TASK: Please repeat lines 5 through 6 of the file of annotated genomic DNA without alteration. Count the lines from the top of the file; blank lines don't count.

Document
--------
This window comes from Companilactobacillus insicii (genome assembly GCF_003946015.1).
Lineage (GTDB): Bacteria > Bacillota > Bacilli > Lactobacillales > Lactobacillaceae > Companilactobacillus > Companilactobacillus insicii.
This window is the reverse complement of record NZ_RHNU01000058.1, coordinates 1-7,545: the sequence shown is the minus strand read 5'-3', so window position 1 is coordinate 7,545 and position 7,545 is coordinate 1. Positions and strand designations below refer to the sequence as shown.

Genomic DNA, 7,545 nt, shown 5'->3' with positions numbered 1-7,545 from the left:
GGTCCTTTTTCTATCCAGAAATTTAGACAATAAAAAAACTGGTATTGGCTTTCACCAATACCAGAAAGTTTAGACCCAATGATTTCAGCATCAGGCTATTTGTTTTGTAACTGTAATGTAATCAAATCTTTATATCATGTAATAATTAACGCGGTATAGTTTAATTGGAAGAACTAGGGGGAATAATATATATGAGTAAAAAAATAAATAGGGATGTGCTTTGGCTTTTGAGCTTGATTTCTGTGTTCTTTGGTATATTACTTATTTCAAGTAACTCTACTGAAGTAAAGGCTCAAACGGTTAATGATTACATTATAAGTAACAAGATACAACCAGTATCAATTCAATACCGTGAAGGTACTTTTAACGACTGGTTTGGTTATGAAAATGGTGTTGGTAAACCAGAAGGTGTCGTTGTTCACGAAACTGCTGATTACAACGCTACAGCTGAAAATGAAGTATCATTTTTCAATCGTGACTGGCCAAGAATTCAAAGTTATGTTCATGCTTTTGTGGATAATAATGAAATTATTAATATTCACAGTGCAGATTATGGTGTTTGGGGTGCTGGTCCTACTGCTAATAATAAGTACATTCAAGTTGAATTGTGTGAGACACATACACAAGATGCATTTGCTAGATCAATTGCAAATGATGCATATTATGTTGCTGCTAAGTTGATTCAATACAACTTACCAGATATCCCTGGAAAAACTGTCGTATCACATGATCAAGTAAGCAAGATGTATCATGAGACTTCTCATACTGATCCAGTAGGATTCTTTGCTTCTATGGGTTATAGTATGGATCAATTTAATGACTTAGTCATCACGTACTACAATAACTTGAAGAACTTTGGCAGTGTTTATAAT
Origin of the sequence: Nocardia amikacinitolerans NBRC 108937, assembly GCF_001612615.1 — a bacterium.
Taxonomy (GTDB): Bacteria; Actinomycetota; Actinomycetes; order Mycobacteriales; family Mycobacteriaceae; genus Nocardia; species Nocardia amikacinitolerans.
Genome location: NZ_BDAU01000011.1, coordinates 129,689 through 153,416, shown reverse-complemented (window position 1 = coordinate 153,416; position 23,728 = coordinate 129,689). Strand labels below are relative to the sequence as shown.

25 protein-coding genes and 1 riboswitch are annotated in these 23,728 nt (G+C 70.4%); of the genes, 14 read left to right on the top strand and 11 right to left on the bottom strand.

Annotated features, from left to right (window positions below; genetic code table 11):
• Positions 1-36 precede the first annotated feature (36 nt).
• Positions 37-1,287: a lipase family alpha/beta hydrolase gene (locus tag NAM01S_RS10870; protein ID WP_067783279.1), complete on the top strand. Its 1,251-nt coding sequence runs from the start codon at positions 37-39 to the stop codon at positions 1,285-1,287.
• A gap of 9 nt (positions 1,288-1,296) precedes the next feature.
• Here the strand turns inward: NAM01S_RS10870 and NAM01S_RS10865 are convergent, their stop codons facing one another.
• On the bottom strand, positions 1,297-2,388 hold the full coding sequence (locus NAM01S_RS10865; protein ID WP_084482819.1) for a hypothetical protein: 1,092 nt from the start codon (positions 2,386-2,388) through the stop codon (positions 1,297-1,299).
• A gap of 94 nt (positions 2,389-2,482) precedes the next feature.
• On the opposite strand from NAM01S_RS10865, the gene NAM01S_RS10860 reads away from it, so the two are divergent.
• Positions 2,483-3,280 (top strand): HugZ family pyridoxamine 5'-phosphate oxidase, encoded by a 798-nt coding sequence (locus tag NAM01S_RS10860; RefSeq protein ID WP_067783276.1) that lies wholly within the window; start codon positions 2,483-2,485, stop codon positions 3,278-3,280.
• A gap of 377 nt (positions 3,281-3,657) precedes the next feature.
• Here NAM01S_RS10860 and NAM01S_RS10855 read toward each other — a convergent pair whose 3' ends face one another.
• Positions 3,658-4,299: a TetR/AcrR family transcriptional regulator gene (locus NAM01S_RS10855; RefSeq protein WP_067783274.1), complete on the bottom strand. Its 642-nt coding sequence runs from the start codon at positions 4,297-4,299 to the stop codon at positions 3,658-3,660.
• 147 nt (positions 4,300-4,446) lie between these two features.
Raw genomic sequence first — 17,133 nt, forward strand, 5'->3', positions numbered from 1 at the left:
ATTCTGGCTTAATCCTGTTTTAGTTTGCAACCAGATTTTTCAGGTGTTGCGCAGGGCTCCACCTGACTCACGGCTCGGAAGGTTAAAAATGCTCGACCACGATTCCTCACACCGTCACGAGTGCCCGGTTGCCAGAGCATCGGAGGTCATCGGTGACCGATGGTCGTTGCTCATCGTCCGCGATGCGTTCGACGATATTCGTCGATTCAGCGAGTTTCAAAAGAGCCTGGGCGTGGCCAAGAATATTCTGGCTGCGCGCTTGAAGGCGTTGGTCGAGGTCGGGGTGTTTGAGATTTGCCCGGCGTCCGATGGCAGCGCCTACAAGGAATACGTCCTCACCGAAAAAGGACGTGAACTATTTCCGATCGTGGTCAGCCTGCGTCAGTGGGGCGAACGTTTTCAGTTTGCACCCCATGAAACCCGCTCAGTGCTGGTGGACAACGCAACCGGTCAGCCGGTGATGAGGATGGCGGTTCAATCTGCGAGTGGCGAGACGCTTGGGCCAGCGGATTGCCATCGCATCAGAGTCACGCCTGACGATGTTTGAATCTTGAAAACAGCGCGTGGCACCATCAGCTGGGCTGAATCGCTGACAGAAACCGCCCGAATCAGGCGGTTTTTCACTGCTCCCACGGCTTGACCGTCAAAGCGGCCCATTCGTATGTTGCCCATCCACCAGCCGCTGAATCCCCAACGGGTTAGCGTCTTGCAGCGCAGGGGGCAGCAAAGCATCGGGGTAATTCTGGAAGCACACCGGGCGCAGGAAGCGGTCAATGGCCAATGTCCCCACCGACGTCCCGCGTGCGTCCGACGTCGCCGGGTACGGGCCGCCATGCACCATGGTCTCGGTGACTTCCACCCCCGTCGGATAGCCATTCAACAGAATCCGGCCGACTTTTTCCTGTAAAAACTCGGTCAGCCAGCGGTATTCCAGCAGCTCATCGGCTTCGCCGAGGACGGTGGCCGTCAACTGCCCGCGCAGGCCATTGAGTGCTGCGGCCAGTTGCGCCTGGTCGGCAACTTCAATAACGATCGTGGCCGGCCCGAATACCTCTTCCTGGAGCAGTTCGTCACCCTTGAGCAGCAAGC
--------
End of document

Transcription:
GGTCCTTTTTCTATCCAGAAATTTAGACAATAAAAAAACTGGTATTGGCTTTCACCAATACCAGAAAGTTTAGACCCAATGATTTCAGCATCAGGCTATTTGTTTTGTAACTGTAATGTAATCAAATCTTTATATCATGTAATAATTAACGCGGTATAGTTTAATTGGAAGAACTAGGGGGAATAATATATATGAGTAAAAAAATAAATAGGGATGTGCTTTGGCTTTTGAGCTTGATTTCTGTGTTCTTTGGTATATTACTTATTTCAAGTAACTCTACTGAAGTAAAGGCTCAAACGGTTAATGATTACATTATAAGTAACAAGATACAACCAGTATCAATTCAATACCGTGAAGGTACTTTTAACGACTGGTTTGGTTATGAAAATGGTGTTGGTAAACCAGAAGGTGTCGTTGTTCACGAAACTGCTGATTACAACGCTACAGCTGAAAATGAAGTATCATTTTTCAATCGTGACTGGCCAAGAATTCAAAGTTATGTTCATGCTTTTGTGGATAATAATGAAATTATTAATATTCACAGTGCAGATTATGGTGTTTGGGGTGCTGGTCCTACTGCTAATAATAAGTACATTCAAGTTGAATTGTGTGAGACACATACACAAGATGCATTTGCTAGATCAATTGCAAATGATGCATATTATGTTGCTGCTAAGTTGATTCAATACAACTTACCAGATATCCCTGGAAAAACTGTCGTATCACATGATCAAGTAAGCAAGATGTATCATGAGACTTCTCATACTGATCCAGTAGGATTCTTTGCTTCTATGGGTTATAGTATGGATCAATTTAATGACTTAGTCATCACGTACTACAATAACTTGAAGAACTTTGGCAGTGTTTATAAT
Origin of the sequence: Nocardia amikacinitolerans NBRC 108937, assembly GCF_001612615.1 — a bacterium.